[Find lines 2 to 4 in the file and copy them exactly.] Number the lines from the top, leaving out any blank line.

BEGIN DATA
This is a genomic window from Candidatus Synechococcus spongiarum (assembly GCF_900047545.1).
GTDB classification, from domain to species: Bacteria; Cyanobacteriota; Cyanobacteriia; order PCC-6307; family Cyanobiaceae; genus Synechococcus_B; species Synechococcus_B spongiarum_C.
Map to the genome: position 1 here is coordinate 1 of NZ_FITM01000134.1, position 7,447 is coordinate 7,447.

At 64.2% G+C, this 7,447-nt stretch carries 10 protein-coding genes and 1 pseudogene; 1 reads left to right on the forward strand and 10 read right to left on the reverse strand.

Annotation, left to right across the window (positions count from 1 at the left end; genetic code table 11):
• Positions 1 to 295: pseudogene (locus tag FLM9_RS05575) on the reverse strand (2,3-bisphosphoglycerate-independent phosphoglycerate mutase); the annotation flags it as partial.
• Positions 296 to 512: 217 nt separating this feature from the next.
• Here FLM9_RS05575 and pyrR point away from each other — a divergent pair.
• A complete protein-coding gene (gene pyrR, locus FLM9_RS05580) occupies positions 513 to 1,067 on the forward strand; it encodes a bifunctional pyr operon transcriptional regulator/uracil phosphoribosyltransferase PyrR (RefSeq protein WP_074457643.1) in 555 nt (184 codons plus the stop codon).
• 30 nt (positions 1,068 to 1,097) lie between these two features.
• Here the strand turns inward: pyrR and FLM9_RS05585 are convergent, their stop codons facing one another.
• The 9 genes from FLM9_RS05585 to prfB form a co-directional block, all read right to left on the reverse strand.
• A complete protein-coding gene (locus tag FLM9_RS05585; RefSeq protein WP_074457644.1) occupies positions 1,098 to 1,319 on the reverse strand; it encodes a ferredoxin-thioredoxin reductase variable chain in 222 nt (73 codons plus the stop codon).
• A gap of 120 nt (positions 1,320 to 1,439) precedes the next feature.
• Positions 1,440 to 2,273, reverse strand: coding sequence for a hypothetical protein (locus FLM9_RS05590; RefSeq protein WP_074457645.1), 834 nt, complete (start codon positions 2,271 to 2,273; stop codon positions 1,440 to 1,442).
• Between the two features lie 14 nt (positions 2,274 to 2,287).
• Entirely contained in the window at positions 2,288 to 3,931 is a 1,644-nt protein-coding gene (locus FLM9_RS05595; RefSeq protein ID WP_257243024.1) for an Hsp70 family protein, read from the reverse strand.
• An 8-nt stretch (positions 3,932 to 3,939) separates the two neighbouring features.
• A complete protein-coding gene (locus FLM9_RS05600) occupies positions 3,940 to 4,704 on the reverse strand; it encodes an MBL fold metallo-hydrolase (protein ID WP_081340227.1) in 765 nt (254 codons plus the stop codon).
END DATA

GTDB classification, from domain to species: Bacteria; Cyanobacteriota; Cyanobacteriia; order PCC-6307; family Cyanobiaceae; genus Synechococcus_B; species Synechococcus_B spongiarum_C.
Map to the genome: position 1 here is coordinate 1 of NZ_FITM01000134.1, position 7,447 is coordinate 7,447.

At 64.2% G+C, this 7,447-nt stretch carries 10 protein-coding genes and 1 pseudogene; 1 reads left to right on the forward strand and 10 read right to left on the reverse strand.